Now our clients worry about a potential Puerto Rico default on its municipal debt.  Puerto Rico’s public debt of $53 billion is nearly $15,000 per person.  When you add on the severely under-funded pension and healthcare obligations, the amount of debt approaches $160 billion, or $46,000 per person.

La caída en los precios de los bonos de Puerto Rico ha causado pérdidas financieras sustanciales a los inversionistas en activos que les fueron vendidos como como bonos seguros y garantizados. Según el New York Times, la raíz de los problemas de Puerto rico es el hecho de que  3.7 millones de sus habitantes tienen aproximadamente $87 billones de deudas pendientes (alrededor de $23,000 de deuda por cada hombre, mujer y niño) y por el aumento en el costo de las pensiones. Puerto Rico ha experimentado una disminución en la población y una cifra alta de desempleo causando que la deuda financiera del país pase a un segundo plano y dejando a una población menor y más pobre con la carga de la deuda sobre sus hombros.

Las pérdidas de valor en los bonos de Puerto Rico han sido de tal magnitud que han quedado fuera del mercado de valores. El gobierno se ha visto en la obligación de financiar sus operaciones con créditos de banco y medidas a corto plazo que no son sostenibles. Los bonos de Puerto Rico están ampliamente mercadeados por fondos mutuos locales expedidos por algunas de las firmas de corretaje más grandes en la isla, se encuentran incluidas UBS Puerto Rico, Popular Securities, Inc., y Santander Securities, Corp.  Si la situación financiera continua empeorando, se teme que Puerto Rico necesite alguna intervención federal para poder salir de su situación financiera.

La pérdida de los inversionistas atada a la liquidación de activos de los fondos de bonos se estima que ha alcanzado los cientos de millones de dólares. Sin embargo, una cifra total y exacta de los daños es imposible de determinar en estos momentos. Algunos inversionistas ya han realizado reclamaciones a sus casas de corretaje bajo el reclamo que las pérdidas que han sufrido han sido de tal magnitud que se han perdido en una gran parte o de manera completa, sus ahorros de retiro. Estos inversionistas reclaman que las casas de corretajes les vendieron fondos de bonos como unos seguros, estables, como inversiones que producirían ingresos garantizados. Sin embargos, estos fondos de bonos no solamente han sido un riesgo crediticio concentrado en los valores de Puerto Rico sino que también, en el caso de los fondos de apalancamiento (leverage funds) de UBS, utilizaron sobre un 53% en apalancamiento exacerbando así las pérdidas. A manera comparativa, en cuanto a los fondos de bonos municipales en los Estados Unidos solamente se permite  utilizar alrededor de la mitad del apalancamiento utilizado por UBS.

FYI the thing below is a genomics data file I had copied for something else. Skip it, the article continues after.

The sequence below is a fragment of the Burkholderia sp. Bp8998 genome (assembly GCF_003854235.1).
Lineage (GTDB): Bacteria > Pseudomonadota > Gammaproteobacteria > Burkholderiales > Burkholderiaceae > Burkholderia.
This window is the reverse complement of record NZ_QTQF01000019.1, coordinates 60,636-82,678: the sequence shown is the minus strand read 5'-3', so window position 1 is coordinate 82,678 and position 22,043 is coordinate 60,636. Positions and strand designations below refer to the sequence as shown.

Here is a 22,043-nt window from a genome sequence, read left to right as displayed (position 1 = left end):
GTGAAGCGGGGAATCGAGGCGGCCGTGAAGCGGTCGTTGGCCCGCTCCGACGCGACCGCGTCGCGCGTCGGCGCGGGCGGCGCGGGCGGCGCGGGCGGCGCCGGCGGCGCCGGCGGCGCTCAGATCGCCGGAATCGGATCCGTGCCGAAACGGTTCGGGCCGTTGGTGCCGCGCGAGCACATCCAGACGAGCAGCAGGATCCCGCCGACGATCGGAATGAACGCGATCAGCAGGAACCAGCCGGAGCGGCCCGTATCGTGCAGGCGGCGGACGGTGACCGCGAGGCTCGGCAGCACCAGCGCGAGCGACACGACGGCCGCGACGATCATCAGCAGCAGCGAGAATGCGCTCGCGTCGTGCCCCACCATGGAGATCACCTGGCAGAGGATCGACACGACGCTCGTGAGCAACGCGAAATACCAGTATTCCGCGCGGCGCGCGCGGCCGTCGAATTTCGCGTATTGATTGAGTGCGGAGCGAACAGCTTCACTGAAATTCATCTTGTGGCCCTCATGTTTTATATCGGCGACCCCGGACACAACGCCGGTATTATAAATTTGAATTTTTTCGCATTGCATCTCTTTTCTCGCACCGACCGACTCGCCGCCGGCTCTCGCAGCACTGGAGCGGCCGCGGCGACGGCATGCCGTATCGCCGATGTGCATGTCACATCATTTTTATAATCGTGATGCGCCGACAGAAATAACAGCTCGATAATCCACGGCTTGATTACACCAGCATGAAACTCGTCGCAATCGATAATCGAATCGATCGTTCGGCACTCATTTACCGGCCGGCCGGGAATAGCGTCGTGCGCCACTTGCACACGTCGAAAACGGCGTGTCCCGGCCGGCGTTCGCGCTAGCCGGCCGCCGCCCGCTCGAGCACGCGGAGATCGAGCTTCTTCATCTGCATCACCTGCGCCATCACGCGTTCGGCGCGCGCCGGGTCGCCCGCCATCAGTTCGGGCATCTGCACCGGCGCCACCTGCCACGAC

The steep decline in prices of Puerto Rican bonds has caused local investors substantial investment losses in assets that many are claiming were sold to them as safe and secure bonds.  According to a New York Times article, Puerto Rico’s woes stem from the fact that its 3.7 million residents have approximately $87 billion of debt outstanding (about $23,000 of debt for every man, woman, and child) and spiraling pension costs.  Further, Puerto Rico has experienced a rapidly declining population and double-digit unemployment causing the debt to be left behind to a smaller and poorer population to shoulder the debt burden.

Bond losses have been so great that Puerto Rico has been effectively shut out of the bond market and is now financing its operations with bank credit and other short-term measures that are unsustainable.  The commonwealth’s bonds are widely held by local mutual funds issued by Puerto Rico’s largest brokerage firms including UBS Puerto Rico, Popular Securities, Inc., and Santander Securities, Corp.  If the situation continues to worsen some fear that Puerto Rico will need some sort of federal action and bailout, an action without precedent.

Investor loss estimate tied to the bond fund sell-off have reached hundreds of millions of dollars.  However, an accurate tally of the total damages is impossible at this time.  Some investors have begun filing claims against their brokerage firm claiming that the losses have substantially or completely wiped out their retirement savings.  These investors have claimed that their brokerage firm sold the bond funds as safe, stable, income producing investments.  However,  the bond funds not only had concentrated credit risk in Puerto Rican securities but also, in the case of the UBS leveraged funds, employed leverage of over 53%, exacerbating the losses.  Comparatively, municipal bond funds domiciled in the United States are allowed to use only about half as much leverage as employed by the UBS funds.